BOYSTOWN — The new owner of the property that housed the abruptly closed Spin nightclub is ready to unveil a whiskey bar and dance club just in time for Pride.
Spin, a longtime staple of Chicago's gay scene, closed Memorial Day with little fanfare. Owner David Gassman posted a note on Facebook that read: "SPIN is officially closed," and ChicagoPride.com reported that employees were notified of the sudden closure the same day.
On Thursday, two new businesses will open in the 9,000-square-foot space: Whiskey Trust, a throwback bar that sells its own whiskey and vodka, and Chloe's, an '80s-inspired dance club.
Owner Jason Zilberbrand said he knew he'd have big shoes to fill when he took over Spin, 800 W. Belmont Ave.
"This is an icon," he said. "Spin was so important to this community."
The entrepreneur said he worked "hand in hand" with Gassman and hired several former Spin employees. He said he thinks the neighborhood will like what he's cooked up: a fun, laid-back venue reminiscent of his youth in the area.
"When I was younger, Spin was a place called Victoria House that we all played pool at," said Zilberbrand, 40. "Then Boystown came in, and my first job was with Windy City Fruit and Nuts. ... I've always been connected to the neighborhood."
Half of Zilberbrand's concept is Whiskey Trust, a bar that features its own small-batch vodka and whiskey (millet, rye blend).
Since the bar isn't zoned to serve as a distillery, Whiskey Trust crafts its spirits at Koval, 5121 N. Ravenswood Ave. Zilberbrand credits the organic distillery with helping fine-tune Whiskey Trust's recipe.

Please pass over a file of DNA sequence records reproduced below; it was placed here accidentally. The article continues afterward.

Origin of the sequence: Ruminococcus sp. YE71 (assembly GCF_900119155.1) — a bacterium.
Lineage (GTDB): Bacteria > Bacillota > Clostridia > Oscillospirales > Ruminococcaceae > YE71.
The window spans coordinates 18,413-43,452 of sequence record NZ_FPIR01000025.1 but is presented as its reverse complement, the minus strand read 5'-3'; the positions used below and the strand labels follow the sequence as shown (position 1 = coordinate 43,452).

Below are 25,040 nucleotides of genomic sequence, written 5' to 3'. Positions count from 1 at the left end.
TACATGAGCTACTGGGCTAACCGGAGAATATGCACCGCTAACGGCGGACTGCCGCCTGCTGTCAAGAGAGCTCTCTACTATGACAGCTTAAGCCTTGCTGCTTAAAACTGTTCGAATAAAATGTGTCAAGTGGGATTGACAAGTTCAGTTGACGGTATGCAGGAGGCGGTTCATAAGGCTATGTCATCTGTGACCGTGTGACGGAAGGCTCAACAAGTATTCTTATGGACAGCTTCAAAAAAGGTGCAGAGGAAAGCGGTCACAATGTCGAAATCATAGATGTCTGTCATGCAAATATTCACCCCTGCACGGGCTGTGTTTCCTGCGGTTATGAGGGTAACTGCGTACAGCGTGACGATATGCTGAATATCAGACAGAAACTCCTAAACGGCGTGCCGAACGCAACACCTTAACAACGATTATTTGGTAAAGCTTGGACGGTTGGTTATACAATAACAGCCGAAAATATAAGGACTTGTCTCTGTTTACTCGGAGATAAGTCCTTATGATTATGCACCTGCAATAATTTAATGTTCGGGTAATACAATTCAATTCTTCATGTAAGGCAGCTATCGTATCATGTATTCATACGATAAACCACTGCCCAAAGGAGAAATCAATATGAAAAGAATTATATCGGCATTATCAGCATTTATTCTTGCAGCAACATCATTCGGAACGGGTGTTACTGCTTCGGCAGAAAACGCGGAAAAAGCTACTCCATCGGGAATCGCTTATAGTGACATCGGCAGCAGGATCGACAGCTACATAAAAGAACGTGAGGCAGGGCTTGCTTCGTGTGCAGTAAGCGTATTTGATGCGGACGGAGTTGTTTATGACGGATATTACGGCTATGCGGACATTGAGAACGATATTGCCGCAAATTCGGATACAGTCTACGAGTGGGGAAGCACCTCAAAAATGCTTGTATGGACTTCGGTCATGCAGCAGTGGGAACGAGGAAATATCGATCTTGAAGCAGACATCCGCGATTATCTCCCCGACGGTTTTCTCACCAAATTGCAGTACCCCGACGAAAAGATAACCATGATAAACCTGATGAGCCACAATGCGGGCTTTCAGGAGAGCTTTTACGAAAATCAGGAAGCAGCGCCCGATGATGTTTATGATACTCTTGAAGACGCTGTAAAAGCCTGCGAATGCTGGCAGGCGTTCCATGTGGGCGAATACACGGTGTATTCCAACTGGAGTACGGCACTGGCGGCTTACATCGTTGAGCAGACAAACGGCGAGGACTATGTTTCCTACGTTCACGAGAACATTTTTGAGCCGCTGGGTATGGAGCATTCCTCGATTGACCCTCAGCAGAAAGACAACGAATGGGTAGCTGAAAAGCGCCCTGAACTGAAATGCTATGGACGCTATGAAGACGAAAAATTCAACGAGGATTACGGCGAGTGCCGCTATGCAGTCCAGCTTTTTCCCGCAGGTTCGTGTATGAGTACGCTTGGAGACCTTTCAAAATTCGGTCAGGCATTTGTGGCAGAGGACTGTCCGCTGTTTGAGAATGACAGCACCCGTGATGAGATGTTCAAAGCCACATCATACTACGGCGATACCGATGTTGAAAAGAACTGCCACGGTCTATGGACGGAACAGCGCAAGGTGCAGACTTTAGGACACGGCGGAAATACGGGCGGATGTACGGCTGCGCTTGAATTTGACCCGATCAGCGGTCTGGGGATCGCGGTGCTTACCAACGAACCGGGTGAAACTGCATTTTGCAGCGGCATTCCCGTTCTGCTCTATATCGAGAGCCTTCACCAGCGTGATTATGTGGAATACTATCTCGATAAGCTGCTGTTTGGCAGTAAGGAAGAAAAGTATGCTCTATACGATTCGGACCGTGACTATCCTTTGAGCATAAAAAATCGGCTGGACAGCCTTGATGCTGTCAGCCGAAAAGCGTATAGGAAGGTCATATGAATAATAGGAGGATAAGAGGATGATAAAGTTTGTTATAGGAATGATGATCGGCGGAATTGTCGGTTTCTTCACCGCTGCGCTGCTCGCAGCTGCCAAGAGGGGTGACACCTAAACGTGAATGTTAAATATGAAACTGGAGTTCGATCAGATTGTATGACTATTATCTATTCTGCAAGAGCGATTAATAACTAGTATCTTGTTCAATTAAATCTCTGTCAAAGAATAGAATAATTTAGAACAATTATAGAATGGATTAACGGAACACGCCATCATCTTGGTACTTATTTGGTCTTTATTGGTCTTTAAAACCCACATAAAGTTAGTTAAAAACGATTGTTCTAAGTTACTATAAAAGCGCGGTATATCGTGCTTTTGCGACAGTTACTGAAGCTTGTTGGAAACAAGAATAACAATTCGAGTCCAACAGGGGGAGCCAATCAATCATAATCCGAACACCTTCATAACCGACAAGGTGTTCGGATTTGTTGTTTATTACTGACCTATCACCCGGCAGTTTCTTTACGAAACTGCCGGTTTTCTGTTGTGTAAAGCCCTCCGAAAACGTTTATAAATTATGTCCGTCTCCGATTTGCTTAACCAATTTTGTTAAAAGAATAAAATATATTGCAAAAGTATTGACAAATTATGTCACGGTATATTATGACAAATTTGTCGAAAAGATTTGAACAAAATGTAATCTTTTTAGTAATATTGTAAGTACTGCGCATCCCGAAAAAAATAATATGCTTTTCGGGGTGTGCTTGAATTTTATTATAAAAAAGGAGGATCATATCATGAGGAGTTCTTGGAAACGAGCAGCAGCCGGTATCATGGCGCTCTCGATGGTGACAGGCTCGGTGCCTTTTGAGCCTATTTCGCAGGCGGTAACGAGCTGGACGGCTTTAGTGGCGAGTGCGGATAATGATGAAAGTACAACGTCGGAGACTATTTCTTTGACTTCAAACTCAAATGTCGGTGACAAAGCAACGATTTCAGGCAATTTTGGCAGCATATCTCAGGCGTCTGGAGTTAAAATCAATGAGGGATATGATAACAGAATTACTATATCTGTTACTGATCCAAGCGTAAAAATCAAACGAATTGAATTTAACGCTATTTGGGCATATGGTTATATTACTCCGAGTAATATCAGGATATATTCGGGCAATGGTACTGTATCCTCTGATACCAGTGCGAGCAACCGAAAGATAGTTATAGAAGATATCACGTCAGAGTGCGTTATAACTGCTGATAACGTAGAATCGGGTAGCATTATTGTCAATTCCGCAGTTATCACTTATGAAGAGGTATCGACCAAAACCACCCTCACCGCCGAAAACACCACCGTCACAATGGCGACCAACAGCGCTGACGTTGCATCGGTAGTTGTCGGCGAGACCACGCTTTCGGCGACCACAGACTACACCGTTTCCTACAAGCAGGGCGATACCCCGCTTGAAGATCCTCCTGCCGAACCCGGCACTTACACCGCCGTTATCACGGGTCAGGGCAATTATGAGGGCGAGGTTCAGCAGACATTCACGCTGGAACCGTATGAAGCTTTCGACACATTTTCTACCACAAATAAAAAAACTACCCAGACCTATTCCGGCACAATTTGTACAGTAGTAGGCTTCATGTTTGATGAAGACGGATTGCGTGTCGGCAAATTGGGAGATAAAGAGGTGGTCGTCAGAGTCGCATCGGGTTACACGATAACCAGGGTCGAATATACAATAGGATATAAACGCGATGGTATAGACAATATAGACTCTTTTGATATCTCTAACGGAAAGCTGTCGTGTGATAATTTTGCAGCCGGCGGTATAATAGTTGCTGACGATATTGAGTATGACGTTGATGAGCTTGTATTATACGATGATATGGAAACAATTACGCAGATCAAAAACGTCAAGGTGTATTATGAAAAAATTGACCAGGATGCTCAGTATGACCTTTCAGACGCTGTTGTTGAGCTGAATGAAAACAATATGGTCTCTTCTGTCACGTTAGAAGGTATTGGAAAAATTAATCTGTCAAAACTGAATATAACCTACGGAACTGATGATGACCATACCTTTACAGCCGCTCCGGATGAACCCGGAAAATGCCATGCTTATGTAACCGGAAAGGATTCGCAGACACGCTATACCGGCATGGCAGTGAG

"We're gypsy distillers — a distillery without a home," Zilberbrand said, adding that he owns a 50,000-square-foot warehouse on the South Side that could serve as a distillery if Whiskey Trust does well enough to expand.
Whiskey Trust features a large, reclaimed oval bar that seats 40 people. To its side are leather couches and card games. Behind the bar, a bookshelf with a "secret lever" gives way to a private back room that can be used for events.
Whiskey Trust plans to sell its whiskey and vodka in 200 ml bottles. Later this year, guests can expect black-courant bourbon and horseradish-infused vodka ("We make the craziest bloody mary's ever," Zilberbrand said).
Food will include whiskey jerky, oysters with picklebacks, seafood and salads. Each dish will be infused with Whiskey Trust products (e.g. pickled beets get a peppery kick from Trust vodka).
Next to Whiskey Trust is Chloe's, a nightclub named after Zilberbrand's 6-year-old daughter. The venue will have live music, DJs and a custom light system.
"I was trying to recapture what a nightclub is — dancing and entertainment," Zilberbrand said. "What's happened over the last decade, it's become: How much money can you spend? How quickly can you spend it? And I think that's obnoxious."
The entrepreneur said he was inspired by his own youth in Chicago — going out and dancing at places like Shelter, China Club, Kaboom, Crobar and Exit. He said Chloe's will have a cover charge, but it won't be exorbitant.
"Chicago's just a place where people want to have fun," said general manager James Rhine. "It's going to be a fun nightclub centered around the lights, the sound system... a place for people to just come and party their a---- off."
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